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Morocco Map

Tangier, Morocco

Located at the western edge of the Strait of Gibraltar, Tangier is the second largest city in Morocco with a population 1.8 million. It was once a haven and popular vacation spot for famous artists and writers such as Tennessee Williams and George Orwell, who were attracted to the cities multicultural influences. It was also known as a headquarters for international spies. Today, tourism persists as the city's main industry. Tangier has also served as  the setting for numerous movies as well as the subject of many popular novels.

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Rabat, Morocco

Rabat is the capital and second-largest city of Morocco. It has a population of about 620,000. Rabat is a popular tourist destination and its location on the Atlantic Ocean makes it easily accessible. Construction, textiles, and food processing are the city's most important economic engines.

Like many north African cities, Rabat was an important port once controlled by the Barbary Pirates, the naval branch of the Ottoman Empire. The infamous pirates demanded tributes (payments) from foreign nations to ensure such nations had free navigation of the Mediterranean Sea. Sails from nations that did not pay were subject to being kidnapped, tortured or enslaved. The Barbary Pirates were finally defeated by the US Navy in 1811..the first foreign war fought by the United States.

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Casablanca, Morocco

Casablanca is the largest city in Morocco and one of the most famous and important cities in all of Africa. with a population four million, Casablanca is the economic and cultural hub or Morocco. Furthermore, Casablanca is the largest port city in north Africa and serves as the headquarters of the Royal Moroccan Navy.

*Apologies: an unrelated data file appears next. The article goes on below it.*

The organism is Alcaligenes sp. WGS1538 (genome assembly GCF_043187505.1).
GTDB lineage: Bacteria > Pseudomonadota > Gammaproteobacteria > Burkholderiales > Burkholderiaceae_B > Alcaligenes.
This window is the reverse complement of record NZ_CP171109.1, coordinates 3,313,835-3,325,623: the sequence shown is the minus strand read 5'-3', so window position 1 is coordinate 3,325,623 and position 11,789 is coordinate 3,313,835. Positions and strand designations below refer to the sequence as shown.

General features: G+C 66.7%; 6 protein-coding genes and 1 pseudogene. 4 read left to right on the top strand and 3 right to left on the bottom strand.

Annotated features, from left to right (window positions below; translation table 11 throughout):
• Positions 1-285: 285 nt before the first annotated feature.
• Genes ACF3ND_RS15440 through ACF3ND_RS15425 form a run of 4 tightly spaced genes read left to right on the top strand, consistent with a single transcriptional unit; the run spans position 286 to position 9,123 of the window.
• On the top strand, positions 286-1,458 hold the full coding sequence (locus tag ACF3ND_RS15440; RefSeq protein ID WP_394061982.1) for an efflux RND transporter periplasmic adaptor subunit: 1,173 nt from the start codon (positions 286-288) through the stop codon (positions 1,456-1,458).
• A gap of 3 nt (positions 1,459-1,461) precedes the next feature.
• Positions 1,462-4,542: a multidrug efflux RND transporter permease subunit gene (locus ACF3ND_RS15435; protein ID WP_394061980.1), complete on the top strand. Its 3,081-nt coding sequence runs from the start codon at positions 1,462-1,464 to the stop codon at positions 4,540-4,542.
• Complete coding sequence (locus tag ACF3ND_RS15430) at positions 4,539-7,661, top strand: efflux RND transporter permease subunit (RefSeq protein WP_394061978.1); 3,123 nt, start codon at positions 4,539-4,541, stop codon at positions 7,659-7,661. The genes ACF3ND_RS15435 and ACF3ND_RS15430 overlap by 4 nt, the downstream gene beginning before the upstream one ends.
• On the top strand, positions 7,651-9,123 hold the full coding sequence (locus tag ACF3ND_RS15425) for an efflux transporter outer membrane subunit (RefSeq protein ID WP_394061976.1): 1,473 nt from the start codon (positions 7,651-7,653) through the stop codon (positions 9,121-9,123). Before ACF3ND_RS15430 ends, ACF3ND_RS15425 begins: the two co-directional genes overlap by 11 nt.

The name Casablanca means "white house" in Spanish, but the city's name was actually derived from Portuguese. Many local citizens simply call it "casa." Casablanca is home to one of the world's largest mosques (7th largest) known as Hassan II Mosque, which can hold 25,000 worshipers and an additional 80,000 in its courtyard. The minaret is 60 stories high and is equipped at the top with a laser, the light of which is directed toward Mecca.

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Rising to a height of 13,671, Toubkal is the highest peak in Morocco and the highest peak in north Africa. Toubkal is a popular destination for mountain climbers and is considered a difficult climb.


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Sahara Desert

Covering 3.6 million square miles, the Sahara Desert is the world's largest non-polar desert. It is also the world's hottest and sunniest desert. Covering most of north Africa, the Sahara Desert is roughly the size of the entire United States. Windswept sand dunes in the desert can reach heights of nearly 600 feet. Parts of the Sahara Desert can go decades without receiving any rainfall. With some rare rainfall in the Sahara, the raindrops can evaporate before hitting the sandy surface.


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Atlas Mountains

The Atlas is a mountain range extending about 1,600 miles through Tunisia, Algeria, and Morocco. The Range separates the Mediterranean and Atlantic coastlines from the Sahara Desert. The highest peak in the range is called Toubkal (in Morocco), which rise 13,665 feet.


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Fast Facts About Morocco

Population: 33,250,000 (2014)
Area: 172,487 sq. miles
Capital City: Rabat
Largest City: Casablanca
Currency: Morrocan dirham
Official Language: Arabic
GDP (Gross Domestic Product) $189.1 Billion

Ten Interesting Facts About Morocco

- Morocco is one of only three countries to have both a Mediterranean and Atlantic coastlines.
- The Strait of Gibraltar is an 8.9 mile-across waterway that separates Africa (at Morocco) from Europe (at Spain). Boats can travel at these points between Africa and Europe in less than 35 minutes.
- Toubkal, located in Morocco's Atlas Mountains, is the highest peak in north Africa.
- Morocco annexed neighboring Western Sahara (still in dispute) in 1975 and refers to it as its Southern Provinces.
- The now extinct Barbary Lion once roamed the Atlas Mountains of Morocco and remains a national symbol.
- The ski resort town of Ifrane recorded the lowest temperature ever measured in Africa at -11 degrees Fahrenheit in 1935.
- 45% of Moroccans work in agriculture related jobs.
- Morocco is the world's third-largest producer of Phosphorus
- Tourism is Morocco's second most important industry (after Phosphorus). The nation hosted more than 10 million tourists in 2013.
- Plunging 360 feet into a river valley surrounded by thousands of waterfalls, Ouzoud Falls, near the city of Marrakesh, is the highest waterfall in north Africa, and one of the most popular and visually stunning tourist attractions in Morocco.


Morocco Flag

The red and green colors of the Moroccan flag represent Islam. Red also represents the color of the current dynasty and the green star (the Seal of Solomon) represents the links between God and the nation of Morocco.